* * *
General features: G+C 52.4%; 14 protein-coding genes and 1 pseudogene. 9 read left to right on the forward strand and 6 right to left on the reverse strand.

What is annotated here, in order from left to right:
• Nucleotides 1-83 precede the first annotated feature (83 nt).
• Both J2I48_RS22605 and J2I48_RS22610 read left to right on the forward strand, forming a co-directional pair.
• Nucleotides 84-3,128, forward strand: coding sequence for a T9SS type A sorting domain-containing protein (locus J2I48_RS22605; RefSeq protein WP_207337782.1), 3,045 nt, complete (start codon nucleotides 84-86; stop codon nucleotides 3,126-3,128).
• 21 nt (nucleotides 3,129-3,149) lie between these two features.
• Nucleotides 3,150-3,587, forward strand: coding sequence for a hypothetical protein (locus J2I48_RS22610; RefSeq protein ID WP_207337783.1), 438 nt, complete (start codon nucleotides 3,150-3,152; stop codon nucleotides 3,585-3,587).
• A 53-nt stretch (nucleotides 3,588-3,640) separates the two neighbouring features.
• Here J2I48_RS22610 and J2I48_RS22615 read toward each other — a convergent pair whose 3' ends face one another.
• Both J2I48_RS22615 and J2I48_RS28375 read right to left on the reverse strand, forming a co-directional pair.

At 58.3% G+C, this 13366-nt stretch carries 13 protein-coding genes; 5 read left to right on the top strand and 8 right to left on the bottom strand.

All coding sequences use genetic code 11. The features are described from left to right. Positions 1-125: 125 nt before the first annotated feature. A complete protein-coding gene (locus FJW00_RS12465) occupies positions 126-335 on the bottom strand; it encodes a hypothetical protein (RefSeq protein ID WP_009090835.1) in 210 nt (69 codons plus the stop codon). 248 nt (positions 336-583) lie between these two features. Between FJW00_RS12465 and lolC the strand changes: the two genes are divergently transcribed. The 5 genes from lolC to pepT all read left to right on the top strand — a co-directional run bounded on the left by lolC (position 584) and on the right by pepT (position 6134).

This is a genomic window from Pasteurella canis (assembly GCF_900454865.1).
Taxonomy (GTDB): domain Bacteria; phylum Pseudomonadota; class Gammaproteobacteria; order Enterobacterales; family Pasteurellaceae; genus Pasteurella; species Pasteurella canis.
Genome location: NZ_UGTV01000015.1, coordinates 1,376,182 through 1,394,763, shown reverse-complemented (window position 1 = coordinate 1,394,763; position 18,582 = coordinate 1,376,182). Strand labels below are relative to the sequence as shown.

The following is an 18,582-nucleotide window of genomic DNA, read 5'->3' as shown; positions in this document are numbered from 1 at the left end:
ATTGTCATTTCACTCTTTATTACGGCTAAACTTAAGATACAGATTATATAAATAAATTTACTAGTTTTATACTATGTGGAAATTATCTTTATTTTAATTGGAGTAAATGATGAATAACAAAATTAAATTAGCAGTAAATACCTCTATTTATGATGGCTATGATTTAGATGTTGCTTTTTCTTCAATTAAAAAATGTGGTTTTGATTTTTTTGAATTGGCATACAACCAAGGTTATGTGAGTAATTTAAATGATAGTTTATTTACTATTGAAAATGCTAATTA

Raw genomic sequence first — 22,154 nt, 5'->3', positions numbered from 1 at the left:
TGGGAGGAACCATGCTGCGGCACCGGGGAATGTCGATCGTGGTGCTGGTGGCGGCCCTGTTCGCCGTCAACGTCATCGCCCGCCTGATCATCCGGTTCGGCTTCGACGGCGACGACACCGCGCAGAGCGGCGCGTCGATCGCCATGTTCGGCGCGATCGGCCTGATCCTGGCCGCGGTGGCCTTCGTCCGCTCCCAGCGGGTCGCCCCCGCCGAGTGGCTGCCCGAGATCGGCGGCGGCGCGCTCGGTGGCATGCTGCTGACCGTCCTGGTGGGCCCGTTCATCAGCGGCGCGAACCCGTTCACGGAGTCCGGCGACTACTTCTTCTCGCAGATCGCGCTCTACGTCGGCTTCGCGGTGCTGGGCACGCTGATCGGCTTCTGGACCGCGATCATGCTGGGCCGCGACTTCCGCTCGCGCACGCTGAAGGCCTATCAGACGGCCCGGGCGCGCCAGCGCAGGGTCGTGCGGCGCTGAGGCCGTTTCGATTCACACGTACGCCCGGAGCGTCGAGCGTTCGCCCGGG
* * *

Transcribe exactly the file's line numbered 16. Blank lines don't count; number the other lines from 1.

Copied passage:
The following is an 18,582-nucleotide window of genomic DNA, read 5'->3' as shown; positions in this document are numbered from 1 at the left end: